Ankara condemned The Washington Post on late Wednesday for its publication of an article that was penned by a senior figure of the PKK, a terrorist organization recognized by Turkey, the U.S. and EU for decades and responsible for the deaths of tens of thousands people in Turkey.
"Through the said publication, one of the core commitments undertaken by the international community, namely the principle of the prevention of the incitement of terror has heavily been violated. It is essential that no distinction should be made among the terrorist organizations," a Foreign Ministry statement said.
Cemil Bayık, one of the founders and current leaders of the PKK terrorist organization who has been on both Ankara and Washington's most wanted lists, wrote an article in the Washington Post on Wednesday entitled, "Now is the moment for peace between Kurds and the Turkish state. Let's not waste it." In the article, Bayık defined Abdullah Öcalan, the imprisoned leader of the PKK terrorist group, as a "lead negotiator" for the Kurdish people, misleading his current position.
Bayık makes no effort to hide the bloody history of the PKK, stating outright that the terror group launched a "guerilla war" against Turkey, claiming "we were left with no choice but to resort to armed resistance."
Öcalan, who founded the PKK in 1978, was captured in 1999 and sentenced to death due to his role in the terrorist group's decades-long campaign against the Turkish state, which led to the deaths of more than 40,000 people. After abolishing of the death penalty in Turkey in 2002, Öcalan's sentence was commuted to life imprisonment. He is being held in a high-security prison on İmralı Island in the Sea of Marmara.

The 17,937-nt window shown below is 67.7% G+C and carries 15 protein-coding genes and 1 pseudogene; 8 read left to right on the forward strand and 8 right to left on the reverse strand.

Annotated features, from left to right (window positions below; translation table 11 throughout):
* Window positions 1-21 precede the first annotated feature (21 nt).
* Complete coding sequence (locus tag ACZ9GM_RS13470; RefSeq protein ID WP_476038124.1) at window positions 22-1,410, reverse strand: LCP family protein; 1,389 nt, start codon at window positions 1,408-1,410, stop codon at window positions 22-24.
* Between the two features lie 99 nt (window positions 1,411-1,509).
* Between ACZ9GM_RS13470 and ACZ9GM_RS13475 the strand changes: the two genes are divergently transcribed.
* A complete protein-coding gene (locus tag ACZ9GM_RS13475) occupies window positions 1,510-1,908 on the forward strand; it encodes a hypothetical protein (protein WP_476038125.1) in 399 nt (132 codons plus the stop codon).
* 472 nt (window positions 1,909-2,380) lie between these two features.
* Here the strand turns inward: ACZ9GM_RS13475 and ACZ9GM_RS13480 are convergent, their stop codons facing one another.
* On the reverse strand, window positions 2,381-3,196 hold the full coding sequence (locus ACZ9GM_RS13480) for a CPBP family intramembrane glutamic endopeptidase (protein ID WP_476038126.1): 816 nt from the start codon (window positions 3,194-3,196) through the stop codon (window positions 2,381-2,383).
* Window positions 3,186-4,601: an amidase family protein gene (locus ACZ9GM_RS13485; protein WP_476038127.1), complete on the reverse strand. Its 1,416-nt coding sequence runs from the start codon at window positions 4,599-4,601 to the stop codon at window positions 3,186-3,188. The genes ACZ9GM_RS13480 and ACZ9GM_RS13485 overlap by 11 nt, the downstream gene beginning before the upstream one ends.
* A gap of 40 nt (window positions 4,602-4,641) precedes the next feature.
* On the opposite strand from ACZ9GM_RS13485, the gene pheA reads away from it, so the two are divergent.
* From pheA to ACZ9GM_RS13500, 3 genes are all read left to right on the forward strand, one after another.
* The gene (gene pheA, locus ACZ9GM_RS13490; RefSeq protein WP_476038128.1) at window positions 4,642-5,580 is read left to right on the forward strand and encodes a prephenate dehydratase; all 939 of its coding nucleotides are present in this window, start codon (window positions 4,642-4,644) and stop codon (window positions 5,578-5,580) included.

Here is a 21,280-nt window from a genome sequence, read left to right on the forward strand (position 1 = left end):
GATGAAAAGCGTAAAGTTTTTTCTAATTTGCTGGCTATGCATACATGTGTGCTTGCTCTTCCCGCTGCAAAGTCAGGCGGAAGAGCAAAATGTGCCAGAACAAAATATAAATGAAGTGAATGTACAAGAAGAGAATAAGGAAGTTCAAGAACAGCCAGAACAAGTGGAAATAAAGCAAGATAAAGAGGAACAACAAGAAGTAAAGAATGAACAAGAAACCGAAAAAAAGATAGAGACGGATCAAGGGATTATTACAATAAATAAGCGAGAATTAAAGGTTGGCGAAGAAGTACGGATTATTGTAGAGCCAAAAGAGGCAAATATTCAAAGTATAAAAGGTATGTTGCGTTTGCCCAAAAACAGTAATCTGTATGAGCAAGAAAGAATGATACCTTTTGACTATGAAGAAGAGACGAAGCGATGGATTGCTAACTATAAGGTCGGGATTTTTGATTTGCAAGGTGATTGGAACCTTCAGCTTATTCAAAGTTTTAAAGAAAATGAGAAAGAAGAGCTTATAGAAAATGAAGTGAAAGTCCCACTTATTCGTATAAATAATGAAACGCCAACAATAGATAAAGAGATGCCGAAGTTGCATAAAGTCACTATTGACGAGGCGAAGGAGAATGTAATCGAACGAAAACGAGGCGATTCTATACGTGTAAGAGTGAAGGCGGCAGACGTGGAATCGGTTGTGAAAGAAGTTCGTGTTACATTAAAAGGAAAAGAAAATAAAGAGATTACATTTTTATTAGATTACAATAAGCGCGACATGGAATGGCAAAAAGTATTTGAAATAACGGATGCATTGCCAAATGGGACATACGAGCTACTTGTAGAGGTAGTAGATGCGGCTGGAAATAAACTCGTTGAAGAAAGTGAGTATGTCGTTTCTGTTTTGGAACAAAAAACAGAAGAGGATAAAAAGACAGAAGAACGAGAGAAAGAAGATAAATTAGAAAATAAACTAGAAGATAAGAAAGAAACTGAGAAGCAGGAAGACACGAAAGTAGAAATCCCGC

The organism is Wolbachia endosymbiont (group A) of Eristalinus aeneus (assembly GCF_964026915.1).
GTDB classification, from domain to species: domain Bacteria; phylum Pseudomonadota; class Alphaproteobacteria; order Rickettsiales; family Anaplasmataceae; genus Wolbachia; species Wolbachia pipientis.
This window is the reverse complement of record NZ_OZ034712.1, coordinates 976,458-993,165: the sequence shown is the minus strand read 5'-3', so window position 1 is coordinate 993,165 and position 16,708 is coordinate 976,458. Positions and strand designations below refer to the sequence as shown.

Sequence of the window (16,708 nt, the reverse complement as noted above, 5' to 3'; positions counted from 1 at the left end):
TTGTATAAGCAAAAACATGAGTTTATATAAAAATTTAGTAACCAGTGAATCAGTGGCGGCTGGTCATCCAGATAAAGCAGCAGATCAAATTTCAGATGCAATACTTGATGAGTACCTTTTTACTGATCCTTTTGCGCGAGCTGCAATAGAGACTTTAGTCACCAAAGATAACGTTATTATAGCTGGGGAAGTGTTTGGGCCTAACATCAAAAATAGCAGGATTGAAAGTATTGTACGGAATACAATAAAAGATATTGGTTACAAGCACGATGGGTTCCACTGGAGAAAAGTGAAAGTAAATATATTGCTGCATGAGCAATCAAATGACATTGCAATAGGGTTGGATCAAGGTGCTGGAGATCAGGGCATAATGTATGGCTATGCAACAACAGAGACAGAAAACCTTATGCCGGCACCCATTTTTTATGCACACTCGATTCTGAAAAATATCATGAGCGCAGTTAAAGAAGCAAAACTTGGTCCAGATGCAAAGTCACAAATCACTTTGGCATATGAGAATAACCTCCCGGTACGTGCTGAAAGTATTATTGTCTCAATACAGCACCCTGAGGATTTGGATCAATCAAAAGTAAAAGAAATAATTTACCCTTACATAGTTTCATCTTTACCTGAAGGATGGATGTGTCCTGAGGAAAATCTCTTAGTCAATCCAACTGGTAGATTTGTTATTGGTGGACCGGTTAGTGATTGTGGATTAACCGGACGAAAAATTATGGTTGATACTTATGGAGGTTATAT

"The aforementioned stance has been capitalized on by the PKK as a tool of terrorist propaganda and is in contravention of the sensitivity displayed regarding other terrorist organizations such as Daesh and al-Qaida. Hence, it constitutes a new and fatal example of hypocrisy in the fight against terrorism," the statement added.
In November 2018, the U.S. Department of State's Rewards for Justice program authorized up to $12 million of rewards for information leading to the identification or location of three senior members of the PKK terrorist group. Bayık was one of these leaders, whom Washington also approved up to $4 million in rewards for information on his whereabouts.
He is the main culprit of a car bomb attack which killed 35 people in Ankara's central Kızılay Square in March 2016. Four days before the attack, Bayık told The Times that their main aim was to topple President Recep Tayyip Erdoğan and the ruling Justice and Development (AK Party) government.
Presidential Spokesman Ibrahim Kalın also condemned the article on Wednesday. "The Washington Post, which provided space for a terrorist that is on the list of terror organizations of the U.S. and the EU and has a set bounty on his head by the U.S. administration, openly makes propaganda for terrorism and violates U.S. law," Kalın said in a written statement.
Asserting that this article did not fall into the category of freedom of press and expression, Kalın said the daily's actions were tantamount to publishing an article from a member of the al-Qaida or Daesh terrorist organizations.
To portray the head of a terrorist organization as the representative of the Kurds is, above all, an insult to the Kurds, Kalın said. He stressed that Turkey would pertinaciously continue to fight against all forms of terrorism and its supporters.
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